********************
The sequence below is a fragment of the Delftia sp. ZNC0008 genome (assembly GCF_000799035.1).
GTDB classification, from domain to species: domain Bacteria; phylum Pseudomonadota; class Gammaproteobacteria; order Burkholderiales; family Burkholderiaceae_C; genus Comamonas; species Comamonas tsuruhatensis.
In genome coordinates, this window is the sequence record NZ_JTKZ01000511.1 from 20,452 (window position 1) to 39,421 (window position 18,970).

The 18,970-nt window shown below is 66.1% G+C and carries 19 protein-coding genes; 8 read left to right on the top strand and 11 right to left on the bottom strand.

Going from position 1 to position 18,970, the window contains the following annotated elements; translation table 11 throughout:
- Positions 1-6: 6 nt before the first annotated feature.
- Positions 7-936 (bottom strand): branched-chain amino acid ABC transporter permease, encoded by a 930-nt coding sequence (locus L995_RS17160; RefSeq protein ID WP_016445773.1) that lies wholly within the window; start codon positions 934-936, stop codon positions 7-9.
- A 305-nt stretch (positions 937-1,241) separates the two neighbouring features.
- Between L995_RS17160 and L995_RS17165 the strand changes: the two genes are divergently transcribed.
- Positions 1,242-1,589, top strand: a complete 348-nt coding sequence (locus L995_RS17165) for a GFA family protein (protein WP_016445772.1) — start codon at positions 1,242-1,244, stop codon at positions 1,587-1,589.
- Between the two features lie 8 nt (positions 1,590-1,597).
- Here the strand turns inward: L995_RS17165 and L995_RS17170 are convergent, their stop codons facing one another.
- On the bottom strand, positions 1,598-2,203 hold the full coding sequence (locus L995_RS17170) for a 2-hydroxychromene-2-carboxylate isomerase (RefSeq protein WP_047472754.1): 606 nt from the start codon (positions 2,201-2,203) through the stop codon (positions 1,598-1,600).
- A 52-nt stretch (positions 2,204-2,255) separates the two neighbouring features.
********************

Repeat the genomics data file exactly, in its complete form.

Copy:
The sequence below is a fragment of the Delftia sp. ZNC0008 genome (assembly GCF_000799035.1).
GTDB classification, from domain to species: domain Bacteria; phylum Pseudomonadota; class Gammaproteobacteria; order Burkholderiales; family Burkholderiaceae_C; genus Comamonas; species Comamonas tsuruhatensis.
In genome coordinates, this window is the sequence record NZ_JTKZ01000511.1 from 20,452 (window position 1) to 39,421 (window position 18,970).

The 18,970-nt window shown below is 66.1% G+C and carries 19 protein-coding genes; 8 read left to right on the top strand and 11 right to left on the bottom strand.

Going from position 1 to position 18,970, the window contains the following annotated elements; translation table 11 throughout:
- Positions 1-6: 6 nt before the first annotated feature.
- Positions 7-936 (bottom strand): branched-chain amino acid ABC transporter permease, encoded by a 930-nt coding sequence (locus L995_RS17160; RefSeq protein ID WP_016445773.1) that lies wholly within the window; start codon positions 934-936, stop codon positions 7-9.
- A 305-nt stretch (positions 937-1,241) separates the two neighbouring features.
- Between L995_RS17160 and L995_RS17165 the strand changes: the two genes are divergently transcribed.
- Positions 1,242-1,589, top strand: a complete 348-nt coding sequence (locus L995_RS17165) for a GFA family protein (protein WP_016445772.1) — start codon at positions 1,242-1,244, stop codon at positions 1,587-1,589.
- Between the two features lie 8 nt (positions 1,590-1,597).
- Here the strand turns inward: L995_RS17165 and L995_RS17170 are convergent, their stop codons facing one another.
- On the bottom strand, positions 1,598-2,203 hold the full coding sequence (locus L995_RS17170) for a 2-hydroxychromene-2-carboxylate isomerase (RefSeq protein WP_047472754.1): 606 nt from the start codon (positions 2,201-2,203) through the stop codon (positions 1,598-1,600).
- A 52-nt stretch (positions 2,204-2,255) separates the two neighbouring features.